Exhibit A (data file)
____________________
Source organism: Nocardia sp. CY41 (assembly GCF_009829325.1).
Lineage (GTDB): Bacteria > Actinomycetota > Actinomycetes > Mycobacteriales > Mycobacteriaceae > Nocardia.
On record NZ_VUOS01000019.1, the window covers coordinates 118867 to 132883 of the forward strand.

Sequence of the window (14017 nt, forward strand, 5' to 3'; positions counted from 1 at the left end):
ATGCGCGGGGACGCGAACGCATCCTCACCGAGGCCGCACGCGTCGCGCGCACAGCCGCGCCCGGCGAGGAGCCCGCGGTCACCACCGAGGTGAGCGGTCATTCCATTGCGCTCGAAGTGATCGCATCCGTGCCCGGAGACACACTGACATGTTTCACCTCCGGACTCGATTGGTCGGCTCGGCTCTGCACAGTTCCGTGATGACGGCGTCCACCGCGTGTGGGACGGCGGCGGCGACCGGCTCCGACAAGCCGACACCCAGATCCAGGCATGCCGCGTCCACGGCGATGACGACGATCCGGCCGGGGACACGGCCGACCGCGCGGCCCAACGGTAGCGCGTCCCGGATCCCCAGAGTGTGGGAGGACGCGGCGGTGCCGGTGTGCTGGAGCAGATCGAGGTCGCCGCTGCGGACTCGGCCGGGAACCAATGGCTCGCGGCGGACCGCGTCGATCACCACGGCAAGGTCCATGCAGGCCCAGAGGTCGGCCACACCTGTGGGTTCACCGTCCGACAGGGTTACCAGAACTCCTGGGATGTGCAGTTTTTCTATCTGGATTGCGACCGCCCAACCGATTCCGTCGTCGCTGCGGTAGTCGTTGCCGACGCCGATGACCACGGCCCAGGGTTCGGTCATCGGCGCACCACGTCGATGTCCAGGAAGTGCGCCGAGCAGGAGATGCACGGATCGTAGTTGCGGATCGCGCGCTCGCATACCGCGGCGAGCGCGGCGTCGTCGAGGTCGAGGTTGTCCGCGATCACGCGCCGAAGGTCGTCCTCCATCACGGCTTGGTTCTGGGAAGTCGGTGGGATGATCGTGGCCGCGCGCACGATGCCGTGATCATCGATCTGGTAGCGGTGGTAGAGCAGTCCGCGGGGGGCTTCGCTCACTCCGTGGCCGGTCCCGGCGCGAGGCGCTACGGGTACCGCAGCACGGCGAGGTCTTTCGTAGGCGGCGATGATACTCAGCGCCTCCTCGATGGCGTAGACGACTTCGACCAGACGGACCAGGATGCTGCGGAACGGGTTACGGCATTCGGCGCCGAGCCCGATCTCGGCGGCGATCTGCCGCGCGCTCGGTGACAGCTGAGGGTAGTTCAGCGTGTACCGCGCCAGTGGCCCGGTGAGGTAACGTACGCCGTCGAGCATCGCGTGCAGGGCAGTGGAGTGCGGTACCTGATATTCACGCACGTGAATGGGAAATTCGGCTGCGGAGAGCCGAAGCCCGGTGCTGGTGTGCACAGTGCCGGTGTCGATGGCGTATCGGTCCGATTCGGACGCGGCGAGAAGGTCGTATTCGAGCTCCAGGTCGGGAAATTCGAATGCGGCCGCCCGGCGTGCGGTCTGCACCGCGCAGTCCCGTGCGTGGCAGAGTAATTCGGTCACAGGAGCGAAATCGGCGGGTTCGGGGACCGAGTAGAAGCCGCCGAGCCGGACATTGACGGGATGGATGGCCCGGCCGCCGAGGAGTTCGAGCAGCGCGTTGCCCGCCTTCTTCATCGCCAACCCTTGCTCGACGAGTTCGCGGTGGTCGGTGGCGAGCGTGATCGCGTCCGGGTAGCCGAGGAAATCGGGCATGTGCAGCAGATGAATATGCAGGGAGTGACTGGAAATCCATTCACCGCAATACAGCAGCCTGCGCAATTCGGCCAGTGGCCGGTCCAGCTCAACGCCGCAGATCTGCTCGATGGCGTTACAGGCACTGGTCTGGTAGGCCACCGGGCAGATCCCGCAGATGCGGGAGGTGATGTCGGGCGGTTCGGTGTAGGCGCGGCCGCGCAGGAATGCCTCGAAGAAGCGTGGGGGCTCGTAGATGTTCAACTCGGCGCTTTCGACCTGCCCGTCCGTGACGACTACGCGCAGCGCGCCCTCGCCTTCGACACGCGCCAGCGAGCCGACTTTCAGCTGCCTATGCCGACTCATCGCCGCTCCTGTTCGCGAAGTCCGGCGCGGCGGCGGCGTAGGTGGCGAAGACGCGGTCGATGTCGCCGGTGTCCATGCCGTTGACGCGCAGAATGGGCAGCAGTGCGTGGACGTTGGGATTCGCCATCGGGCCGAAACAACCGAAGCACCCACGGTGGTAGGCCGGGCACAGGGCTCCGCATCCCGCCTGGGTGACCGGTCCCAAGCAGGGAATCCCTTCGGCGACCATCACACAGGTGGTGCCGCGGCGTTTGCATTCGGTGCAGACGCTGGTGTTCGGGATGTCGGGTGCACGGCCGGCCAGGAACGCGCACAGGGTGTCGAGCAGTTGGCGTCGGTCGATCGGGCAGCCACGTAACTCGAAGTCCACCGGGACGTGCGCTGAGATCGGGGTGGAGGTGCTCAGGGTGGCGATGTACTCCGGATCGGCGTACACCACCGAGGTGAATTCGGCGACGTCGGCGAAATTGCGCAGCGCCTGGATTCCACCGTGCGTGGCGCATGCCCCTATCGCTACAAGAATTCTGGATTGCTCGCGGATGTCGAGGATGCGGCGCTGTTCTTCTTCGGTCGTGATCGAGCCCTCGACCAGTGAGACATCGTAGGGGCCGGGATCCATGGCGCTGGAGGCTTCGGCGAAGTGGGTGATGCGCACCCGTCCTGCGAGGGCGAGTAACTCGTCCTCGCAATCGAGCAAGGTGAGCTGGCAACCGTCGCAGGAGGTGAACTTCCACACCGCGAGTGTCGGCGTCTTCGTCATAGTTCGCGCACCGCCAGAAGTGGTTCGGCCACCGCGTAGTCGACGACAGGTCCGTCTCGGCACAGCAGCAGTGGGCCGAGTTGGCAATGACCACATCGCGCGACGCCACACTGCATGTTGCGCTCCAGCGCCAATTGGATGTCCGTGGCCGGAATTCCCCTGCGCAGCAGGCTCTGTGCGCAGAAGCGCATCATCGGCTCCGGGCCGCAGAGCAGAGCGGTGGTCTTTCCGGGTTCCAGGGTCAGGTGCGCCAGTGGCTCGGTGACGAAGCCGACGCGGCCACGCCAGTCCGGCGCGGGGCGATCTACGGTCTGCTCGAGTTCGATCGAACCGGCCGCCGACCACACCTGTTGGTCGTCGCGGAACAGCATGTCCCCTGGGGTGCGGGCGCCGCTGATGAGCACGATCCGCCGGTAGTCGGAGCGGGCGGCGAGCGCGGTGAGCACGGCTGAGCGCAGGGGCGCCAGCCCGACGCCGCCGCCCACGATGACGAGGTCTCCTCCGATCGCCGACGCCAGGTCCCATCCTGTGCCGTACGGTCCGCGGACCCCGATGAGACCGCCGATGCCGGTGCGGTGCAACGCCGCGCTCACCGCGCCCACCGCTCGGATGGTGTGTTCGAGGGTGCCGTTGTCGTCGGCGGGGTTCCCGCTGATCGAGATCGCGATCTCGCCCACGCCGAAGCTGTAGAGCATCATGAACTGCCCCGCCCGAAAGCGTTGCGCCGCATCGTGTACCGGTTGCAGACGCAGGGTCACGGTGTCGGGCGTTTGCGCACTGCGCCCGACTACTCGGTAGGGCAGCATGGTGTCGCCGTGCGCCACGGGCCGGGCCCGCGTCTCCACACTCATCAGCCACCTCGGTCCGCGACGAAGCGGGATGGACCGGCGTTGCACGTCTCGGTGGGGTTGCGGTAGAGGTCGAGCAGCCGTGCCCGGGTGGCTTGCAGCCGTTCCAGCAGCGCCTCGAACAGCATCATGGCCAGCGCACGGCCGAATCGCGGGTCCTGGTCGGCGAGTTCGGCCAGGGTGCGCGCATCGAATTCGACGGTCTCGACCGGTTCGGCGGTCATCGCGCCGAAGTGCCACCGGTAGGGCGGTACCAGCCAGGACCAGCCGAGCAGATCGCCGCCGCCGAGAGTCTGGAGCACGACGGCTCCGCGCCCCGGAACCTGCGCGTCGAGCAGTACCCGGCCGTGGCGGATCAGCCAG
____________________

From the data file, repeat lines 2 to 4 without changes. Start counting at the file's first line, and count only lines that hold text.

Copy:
Lineage (GTDB): Bacteria > Actinomycetota > Actinomycetes > Mycobacteriales > Mycobacteriaceae > Nocardia.
On record NZ_VUOS01000019.1, the window covers coordinates 118867 to 132883 of the forward strand.

Sequence of the window (14017 nt, forward strand, 5' to 3'; positions counted from 1 at the left end):